Genre: Children literature
Titles: Sox Goes To School with Daara; Sports Day; Daara’s
New School; Sox Goes Away & Only Yesterday
Publisher: Nelson Publishers
Reviewer: Olutayo Irantiola
Children literature is one of the
literary pieces that take one aback. It can be a skillful dramatic return to
one’s growing with details of how life was at that time. In the same manner,
writers of children literature patiently reflect on the thing that
distinguishes their age from the current age. O’Yemi Afolabi has painstakingly
documented a lovely children story in short stories of different titles that
made up a series.
One of the stories titled “Sox
Goes to School with Daara” is a narration of the Daara Ariyibi’s taking a cat
to the school. On this fateful day, she woke up crossed with everyone for not
coming to wake her up early. Daara loved Sox, one of the kittens she named
after Fifi, the mother cat, gave birth to four kittens. Daara hurriedly picked
her bag from the study and left for school. When she got to school, she
unzipped her bag and Sox pops out. This created a scene in the school. Daara’s
friend, Naia, was implored not to mention it to her mum. It was a playful ride
for the children back to their various homes as they played with the cat. Daara
got home and implored her nanny, Aunty Sabrina, not to mention it to her Mum.
Every parent would appreciate
this story because it is a reflection of the playfulness of children that can
be expensive afterwards. Parents need not leave children to themselves most
especially when they are still in the primary school.
In the story tilted “Sports Day”
this is an online of one of the days that children look forward to in an academic
year. It is a season when children are engaged out of the classroom. This is
one of the ways of building their confidence, developing their competitive
spirit of children and bragging about their parent’s ability. It was a
gratifying moment for Daara and her mum as they both won medals. Daara won
medals in the 100 meters race and the long jump while her Mum won the Parent’s
race respectively. It was at this stage that the headmistress taunts the family
about how fast they run and so their pets.
This story ran into another
title, “Sox Goes Away” that is the point in which a parent told Daara’s mother
about the day in which Sox Goes to School with Daara. On Saturday, Daara’s mum
sends Daara to her cousins. Thereafter, she informed Aunty Sabrina of different
people would come pick all the cats. When Daara returned at 4pm, the house was
too silent for her and she discovered that the cats are no more in the house.
This implies that she is very observant.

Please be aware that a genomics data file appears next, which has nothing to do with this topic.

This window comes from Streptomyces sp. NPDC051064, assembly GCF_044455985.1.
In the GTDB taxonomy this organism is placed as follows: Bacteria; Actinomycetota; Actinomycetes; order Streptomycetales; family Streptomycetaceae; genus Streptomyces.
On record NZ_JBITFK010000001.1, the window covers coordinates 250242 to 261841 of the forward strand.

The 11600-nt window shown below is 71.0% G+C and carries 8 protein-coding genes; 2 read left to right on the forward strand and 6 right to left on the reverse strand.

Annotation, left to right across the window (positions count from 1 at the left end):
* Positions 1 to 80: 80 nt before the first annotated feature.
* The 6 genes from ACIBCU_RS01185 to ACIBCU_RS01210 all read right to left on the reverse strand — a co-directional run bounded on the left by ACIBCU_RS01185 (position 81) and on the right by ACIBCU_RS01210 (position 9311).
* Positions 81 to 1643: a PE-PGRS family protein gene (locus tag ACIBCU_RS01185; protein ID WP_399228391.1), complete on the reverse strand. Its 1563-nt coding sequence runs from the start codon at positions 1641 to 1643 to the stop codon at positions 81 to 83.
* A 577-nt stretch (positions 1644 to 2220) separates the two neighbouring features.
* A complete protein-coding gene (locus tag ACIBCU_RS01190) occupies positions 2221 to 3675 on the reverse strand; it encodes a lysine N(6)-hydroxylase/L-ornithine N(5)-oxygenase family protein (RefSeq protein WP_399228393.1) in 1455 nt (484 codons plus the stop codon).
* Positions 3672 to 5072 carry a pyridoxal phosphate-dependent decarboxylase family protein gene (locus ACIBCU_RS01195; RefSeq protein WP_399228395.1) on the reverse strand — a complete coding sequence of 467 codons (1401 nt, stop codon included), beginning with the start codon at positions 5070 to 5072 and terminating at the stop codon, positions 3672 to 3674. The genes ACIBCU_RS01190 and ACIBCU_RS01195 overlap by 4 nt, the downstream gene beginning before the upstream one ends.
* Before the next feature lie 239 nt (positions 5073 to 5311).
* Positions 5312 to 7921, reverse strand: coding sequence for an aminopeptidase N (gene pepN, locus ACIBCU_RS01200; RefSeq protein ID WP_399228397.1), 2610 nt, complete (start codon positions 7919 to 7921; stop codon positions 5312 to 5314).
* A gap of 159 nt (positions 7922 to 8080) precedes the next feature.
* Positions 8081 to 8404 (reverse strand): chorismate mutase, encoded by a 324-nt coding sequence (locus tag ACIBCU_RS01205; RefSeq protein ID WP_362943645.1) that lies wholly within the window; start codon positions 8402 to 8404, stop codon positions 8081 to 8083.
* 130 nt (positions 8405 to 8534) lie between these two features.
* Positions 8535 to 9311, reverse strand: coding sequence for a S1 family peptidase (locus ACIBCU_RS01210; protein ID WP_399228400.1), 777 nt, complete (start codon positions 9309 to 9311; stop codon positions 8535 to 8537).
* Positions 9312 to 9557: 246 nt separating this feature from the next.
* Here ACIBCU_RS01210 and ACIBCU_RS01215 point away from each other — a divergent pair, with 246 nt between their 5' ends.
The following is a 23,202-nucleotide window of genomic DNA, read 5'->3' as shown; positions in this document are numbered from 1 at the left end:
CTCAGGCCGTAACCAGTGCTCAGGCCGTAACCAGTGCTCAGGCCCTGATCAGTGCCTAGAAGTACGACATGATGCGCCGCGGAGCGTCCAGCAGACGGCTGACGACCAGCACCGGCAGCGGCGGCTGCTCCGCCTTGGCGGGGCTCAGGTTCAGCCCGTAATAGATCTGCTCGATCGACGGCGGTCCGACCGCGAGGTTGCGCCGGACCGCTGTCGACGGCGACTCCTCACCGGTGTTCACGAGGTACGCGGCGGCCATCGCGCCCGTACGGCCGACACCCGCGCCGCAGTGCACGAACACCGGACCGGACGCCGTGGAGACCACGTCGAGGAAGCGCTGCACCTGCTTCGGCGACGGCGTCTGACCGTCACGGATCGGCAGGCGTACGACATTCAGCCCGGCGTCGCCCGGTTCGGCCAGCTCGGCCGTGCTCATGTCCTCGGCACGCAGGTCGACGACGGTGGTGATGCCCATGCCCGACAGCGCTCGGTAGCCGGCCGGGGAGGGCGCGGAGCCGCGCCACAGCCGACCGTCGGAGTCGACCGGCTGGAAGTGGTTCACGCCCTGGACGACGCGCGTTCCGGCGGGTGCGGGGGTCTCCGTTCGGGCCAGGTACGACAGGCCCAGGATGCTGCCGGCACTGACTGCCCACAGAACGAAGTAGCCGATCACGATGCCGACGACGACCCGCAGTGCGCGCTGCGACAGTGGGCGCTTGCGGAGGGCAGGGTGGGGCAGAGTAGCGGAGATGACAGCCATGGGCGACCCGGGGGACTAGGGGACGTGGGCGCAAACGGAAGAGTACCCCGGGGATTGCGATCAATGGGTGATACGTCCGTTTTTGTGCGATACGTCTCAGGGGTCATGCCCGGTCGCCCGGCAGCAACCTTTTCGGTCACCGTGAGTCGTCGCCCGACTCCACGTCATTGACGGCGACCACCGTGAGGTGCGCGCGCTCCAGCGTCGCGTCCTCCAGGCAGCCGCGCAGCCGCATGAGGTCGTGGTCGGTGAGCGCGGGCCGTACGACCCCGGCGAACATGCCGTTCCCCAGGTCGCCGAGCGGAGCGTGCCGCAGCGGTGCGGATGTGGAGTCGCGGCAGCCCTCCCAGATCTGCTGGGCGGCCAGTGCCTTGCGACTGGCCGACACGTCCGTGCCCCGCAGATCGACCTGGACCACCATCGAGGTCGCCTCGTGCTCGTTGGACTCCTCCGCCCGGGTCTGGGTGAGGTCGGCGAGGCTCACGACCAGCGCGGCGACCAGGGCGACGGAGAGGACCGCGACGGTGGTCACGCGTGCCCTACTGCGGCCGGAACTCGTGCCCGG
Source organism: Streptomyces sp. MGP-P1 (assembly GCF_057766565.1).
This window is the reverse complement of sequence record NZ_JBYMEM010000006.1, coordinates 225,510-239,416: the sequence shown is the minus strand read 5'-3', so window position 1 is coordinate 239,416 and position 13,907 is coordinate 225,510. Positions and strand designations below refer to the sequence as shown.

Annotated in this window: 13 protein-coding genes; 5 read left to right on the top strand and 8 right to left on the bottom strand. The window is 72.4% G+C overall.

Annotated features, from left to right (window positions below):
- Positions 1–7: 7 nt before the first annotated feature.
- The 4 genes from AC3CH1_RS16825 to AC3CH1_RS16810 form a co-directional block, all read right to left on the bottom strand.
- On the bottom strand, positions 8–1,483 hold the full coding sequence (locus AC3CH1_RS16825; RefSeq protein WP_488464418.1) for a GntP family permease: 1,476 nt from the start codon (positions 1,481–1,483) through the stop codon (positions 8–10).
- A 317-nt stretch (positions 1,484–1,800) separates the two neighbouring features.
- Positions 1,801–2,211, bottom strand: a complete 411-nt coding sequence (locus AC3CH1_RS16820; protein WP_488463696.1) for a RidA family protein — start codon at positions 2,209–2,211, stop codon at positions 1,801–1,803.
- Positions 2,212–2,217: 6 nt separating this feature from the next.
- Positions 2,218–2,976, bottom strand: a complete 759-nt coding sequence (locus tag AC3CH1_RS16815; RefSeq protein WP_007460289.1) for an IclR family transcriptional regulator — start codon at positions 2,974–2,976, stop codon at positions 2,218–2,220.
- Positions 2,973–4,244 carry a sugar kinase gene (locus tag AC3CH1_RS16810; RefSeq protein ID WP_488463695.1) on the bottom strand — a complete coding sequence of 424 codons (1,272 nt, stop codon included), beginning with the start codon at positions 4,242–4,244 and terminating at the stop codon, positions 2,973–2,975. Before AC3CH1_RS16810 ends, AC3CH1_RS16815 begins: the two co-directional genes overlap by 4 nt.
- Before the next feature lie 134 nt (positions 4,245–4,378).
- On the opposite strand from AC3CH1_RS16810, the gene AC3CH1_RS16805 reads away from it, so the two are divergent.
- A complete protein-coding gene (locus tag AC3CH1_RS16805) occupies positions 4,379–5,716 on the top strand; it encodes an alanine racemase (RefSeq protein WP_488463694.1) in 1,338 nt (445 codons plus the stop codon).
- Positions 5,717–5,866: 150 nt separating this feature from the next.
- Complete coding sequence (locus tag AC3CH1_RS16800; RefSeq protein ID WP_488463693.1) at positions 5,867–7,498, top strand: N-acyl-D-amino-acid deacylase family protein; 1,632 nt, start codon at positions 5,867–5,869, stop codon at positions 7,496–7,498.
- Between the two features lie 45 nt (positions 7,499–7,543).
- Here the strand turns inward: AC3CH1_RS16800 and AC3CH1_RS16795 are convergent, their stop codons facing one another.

Daara was scolded for not
greeting her mother first when she returned. I must say that this is gradually
disappearing in this present time and it is a culture that must be revived. The
doling out of the cats was to serve as a punishment to Daara for keeping a
secret from her mum.
Another story titled “Daara’s New
School” is a narration of the new school of Daara. As for me, I call it the
Lagos story. Prominent streets on the Island were mentioned. It would be easy
to visualize the environment for anyone who is used to Lagos Island. The named
streets were Raymond Njoku Street where Daara’s house reside; Maitama Street
where her school is located; Cowrie Creeks, which separates Ikoyi and Victoria
Island, Ikoyi has three zones; Obalende, Old Ikoyi and South West Ikoyi. Other
places are Falomo Shopping Complex; ShopRite in Lekki; Banana Island and
The introduction of the new
school to Daara was systematic after dinner by offering her the new school
uniform. Daara objected resuming in the new school but when she resumed at the
new school; she met children of her mum’s friend, this was a big consolation
for her and she found the school as a place of comfort.
The gradually disappearance of
Yoruba language is seen in this text, on page 4, Daara greets her mother in
Yoruba language while the mother responded in English language. This depicts
the failure of the elite in giving cultural education to their children. There
should be a change of attitude to this trend if we want Yoruba language to
Pidgin was also used in the book
as the English of the semi-educated domestic staffs.
On page 5, “E taste well, well o.
Daara self like am.” Also on page 28, “Daara na fine, fine baby”
The growth of Daara into
adolescence is mentioned in “Only Yesterday”. The story is about the vacation
of Daara to England and France. A caring mother who wants an all-round
development for her daughter wants her to start learning how to cook by being
with Aunty Sabrina in the kitchen; she wants her to start washing her wears. A
listening Mum has the opportunity of knowing all that is happening to her
daughter, as such; Daara told her “mosquitoes had bitten her down here. I don’t
know how they got into my panties,” page 30. That was the breakout of menstruation
and also the protrusion of her breast.
At this point in the writing, we
had a translation of a Yoruba proverb into English, “the pot that wants to
consume chillies should be prepared to have its bottom fired” which is “Ikoko
ti yoo jata, idi re a gbona”. However, I am not comfortable with the absence of
a father in the Daara series. A properly raised child needs the presence of a
This series is well woven and
structured. Although, there is no place in which the novellas were labelled but
they follow in a sequence. Also, these novellas have independent themes that speak
to the heart of a child. Aunty O’Yemi Afolabi has crafted an incisive series
which can be used for pedagogy in the primary school.